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    Review: The Mortal Instruments: City of Bones

    The Mortal Instruments: City of Bones
    Based upon the book of the same name by Cassandra Clare, you might be expecting this to be another addition to the growing number of supernatural novel adaptations. However, The Mortal Instruments: City of Bones is more than that. It’s sharp, sassy, witty and has a cast you could only dream of.

    Yet amongst the big lights and busy streets of Brooklyn, artist Clary (Lily Collins) is constantly sketching a symbol with no idea of what it means. However when her mother suddenly disappears, Clary is drawn into a world hidden within Brooklyn where nightmares are real, demons lurk and nobody can be trusted... or can they?

    This might sound like an atypical fantasy plot, but this is a clever and carefully crafted piece of storytelling. Lily Collins is a magnificent choice for Clary, mixing streetwise young woman with everyday girl. Last seen in Snow White fantasy Mirror Mirror, Collins is a promising young actress who shines as the likeable Clary.

    However, the award for best pairing has to be characters Jace and Simon, played respectively by Sweeney Todd’s Jamie Campbell-Bower and Misfits actor Robert Sheehan. Simon is Clary’s best friend. Dry humoured and secretly courageous, his feelings for Clary are hidden until the appearance of mysterious shadow hunter Jace. Helping Clary to understand both her own destiny and find her mother, Simon is reluctant to leave the two alone. Cue hilarious banter about cars, hair colour and sleeping arrangements as this unlikely pairing prove to be one of the best duos I have seen in the long time. I could personally just watch a film about Jace and Simon on their own - they’re that good.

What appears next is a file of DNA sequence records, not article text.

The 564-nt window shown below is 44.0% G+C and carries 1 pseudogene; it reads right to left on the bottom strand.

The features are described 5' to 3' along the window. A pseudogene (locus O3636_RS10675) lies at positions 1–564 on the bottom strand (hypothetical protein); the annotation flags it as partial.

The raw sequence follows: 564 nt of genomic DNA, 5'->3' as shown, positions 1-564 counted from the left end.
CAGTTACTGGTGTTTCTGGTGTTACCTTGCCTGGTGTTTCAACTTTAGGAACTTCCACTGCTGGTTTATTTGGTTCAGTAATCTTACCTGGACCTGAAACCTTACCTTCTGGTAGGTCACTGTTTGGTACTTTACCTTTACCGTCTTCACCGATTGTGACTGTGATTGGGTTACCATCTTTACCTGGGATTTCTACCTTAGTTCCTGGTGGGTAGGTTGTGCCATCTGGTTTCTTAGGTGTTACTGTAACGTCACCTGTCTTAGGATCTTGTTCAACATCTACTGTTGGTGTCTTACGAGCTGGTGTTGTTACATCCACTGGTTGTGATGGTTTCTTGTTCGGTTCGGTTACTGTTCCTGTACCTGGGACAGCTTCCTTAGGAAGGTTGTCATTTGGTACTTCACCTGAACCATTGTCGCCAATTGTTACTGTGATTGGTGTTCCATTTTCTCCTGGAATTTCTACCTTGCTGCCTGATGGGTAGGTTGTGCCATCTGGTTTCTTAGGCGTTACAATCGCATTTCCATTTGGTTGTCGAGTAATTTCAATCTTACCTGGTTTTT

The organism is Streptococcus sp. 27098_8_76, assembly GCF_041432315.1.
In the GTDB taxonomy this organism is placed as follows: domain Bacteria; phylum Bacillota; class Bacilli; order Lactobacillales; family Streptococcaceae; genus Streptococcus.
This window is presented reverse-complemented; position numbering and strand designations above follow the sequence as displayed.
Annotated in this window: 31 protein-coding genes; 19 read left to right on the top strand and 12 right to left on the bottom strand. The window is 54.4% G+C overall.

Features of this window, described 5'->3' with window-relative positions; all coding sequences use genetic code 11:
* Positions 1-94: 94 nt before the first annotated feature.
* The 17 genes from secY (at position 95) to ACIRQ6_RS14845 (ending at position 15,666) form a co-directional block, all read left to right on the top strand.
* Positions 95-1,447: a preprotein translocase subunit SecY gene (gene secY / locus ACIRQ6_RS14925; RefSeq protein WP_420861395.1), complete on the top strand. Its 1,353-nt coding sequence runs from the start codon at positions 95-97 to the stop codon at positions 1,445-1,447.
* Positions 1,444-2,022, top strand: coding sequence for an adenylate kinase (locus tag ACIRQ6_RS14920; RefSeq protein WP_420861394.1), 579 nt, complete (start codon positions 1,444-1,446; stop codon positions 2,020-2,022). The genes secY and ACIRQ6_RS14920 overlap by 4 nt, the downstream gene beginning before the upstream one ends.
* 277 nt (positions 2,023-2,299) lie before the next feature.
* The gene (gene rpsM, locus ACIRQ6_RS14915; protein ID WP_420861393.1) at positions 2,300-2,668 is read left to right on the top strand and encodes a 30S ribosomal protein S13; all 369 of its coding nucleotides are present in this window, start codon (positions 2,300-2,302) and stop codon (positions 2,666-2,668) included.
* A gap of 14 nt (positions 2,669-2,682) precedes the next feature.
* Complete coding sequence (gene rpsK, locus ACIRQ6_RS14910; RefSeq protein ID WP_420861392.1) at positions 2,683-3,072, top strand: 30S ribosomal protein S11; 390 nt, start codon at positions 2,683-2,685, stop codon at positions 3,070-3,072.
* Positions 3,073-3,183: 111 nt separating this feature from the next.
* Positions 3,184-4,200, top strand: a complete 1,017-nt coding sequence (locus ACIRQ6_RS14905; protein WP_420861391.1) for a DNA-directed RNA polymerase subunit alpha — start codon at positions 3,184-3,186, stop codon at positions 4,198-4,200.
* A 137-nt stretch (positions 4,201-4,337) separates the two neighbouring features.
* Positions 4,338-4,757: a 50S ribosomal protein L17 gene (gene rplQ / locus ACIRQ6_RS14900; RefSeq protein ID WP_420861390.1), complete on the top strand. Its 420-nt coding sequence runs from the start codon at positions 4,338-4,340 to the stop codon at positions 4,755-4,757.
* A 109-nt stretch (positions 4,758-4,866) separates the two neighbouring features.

Aside from humour running throughout the film, there’s a host of action sequences and epic battles (some set to dance music, which makes the battles even more epic). Of course in every fantasy film there has to be a villain, and who better than The Tudor’s Jonathan Rhys-Meyers. Donning leather trousers, tattoos and a slick haircut, everybody loves a bad guy, and Rhys-Meyers’ Valentine is fabulous. Sly, seductive and mischievous, he reveals a secret that will leave you on the edge of your seat.
    With more twists and turns than a country lane, The Mortal Instruments: City of Bones is an absolute thrill from start to finish - highly recommended!

    SARAH O’HARA ||



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